Microsoft to scale up its threat intelligence sharing
Microsoft wants to be a better neighbor when it comes to fighting cyber attackers.
The software giant announced this week that it plans to soon make available a real-time, hosted threat intelligence feed to security companies, government agencies and private industry as part of its efforts to share data concerning the origins of malware attacks. As proof that it's got the goods to help others, Microsoft points to its successful disruptions of the pernicious Waledac and Rustock botnets.
Microsoft plans to provide the feed's application programming interface (API) for free, but did not indicate if it planned to charge for the feed itself, according to reports.
As part of its ongoing anti-botnet initiative, formally known as Project MARS, Microsoft observes malware-infected IP addresses of computers that attempt to "phone home" and receive instructions, even after the command-and-control structure has been deactivated, a company spokesman told SCMagazine.com via email. Microsoft works with internet service providers and computer emergency response teams from around the world to help them clean up the damage and assist customers whose machines may have been compromised.
The goal of now is to get that information into the hands of others so they can react quicker to threats and create viable defenses, all in the name of protecting Microsoft customers.
"Microsoft learns more about the threat landscape from each of our botnet takedown operations," he said. "The company is looking for ways to share the knowledge and threat intelligence gained in each operation to further protect internet-connected systems," a company spokesman said. "As such, we also continue to explore ways to make the information learned from our takedowns more readily available to others who can take action to address infections in a more systemic and ongoing manner, as was discussed at this week's conference."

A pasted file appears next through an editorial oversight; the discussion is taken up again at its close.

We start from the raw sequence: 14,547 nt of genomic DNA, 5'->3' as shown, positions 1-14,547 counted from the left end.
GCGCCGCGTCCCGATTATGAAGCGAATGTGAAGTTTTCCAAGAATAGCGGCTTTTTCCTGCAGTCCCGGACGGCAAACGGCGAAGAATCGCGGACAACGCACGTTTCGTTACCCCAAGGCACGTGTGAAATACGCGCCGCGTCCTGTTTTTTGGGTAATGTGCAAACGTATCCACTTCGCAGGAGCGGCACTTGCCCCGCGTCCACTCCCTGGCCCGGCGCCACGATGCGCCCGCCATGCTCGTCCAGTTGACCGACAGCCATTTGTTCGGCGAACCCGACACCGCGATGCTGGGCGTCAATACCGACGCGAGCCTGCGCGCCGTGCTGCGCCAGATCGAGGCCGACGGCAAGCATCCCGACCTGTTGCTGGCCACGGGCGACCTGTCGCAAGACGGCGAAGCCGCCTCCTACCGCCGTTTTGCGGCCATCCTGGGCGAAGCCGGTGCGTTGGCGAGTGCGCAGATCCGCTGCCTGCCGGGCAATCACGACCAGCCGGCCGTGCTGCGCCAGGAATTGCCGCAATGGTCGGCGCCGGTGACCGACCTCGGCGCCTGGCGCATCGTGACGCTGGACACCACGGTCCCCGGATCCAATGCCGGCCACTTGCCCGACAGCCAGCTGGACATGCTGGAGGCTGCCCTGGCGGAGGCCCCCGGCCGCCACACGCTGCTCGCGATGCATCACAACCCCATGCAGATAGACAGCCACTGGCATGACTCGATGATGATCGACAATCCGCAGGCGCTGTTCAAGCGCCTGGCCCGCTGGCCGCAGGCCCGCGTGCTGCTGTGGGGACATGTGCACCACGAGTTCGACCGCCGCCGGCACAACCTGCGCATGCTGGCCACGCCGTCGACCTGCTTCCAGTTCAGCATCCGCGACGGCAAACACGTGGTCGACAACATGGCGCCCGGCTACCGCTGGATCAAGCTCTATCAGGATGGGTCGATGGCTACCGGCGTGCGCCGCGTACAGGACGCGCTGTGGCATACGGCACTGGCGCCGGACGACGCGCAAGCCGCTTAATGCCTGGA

Microsoft is aware of privacy concerns and, as a result, plans to strip all personal identifiable information, such as credit card and Social Security numbers, out of the data stream. Releasing such information could lead to identify theft or violate other federal and state laws.
Security executives seemed impressed by Microsoft's mission to provide credible and reliable information.
Art Coviello, executive chairman of RSA Security, told SCMagazine.com this week that he hopes information-sharing efforts such as these "go viral" because they can serve as helpful deterrents of advanced persistent threats. RSA itself plans to release a report on intelligence-driven security next week.
Bill Boni, vice president and CISO of T-Mobile USA, told SCMagazine.com that the massive amounts of data Microsoft could provide might “remove the denial barrier” some companies have about data security.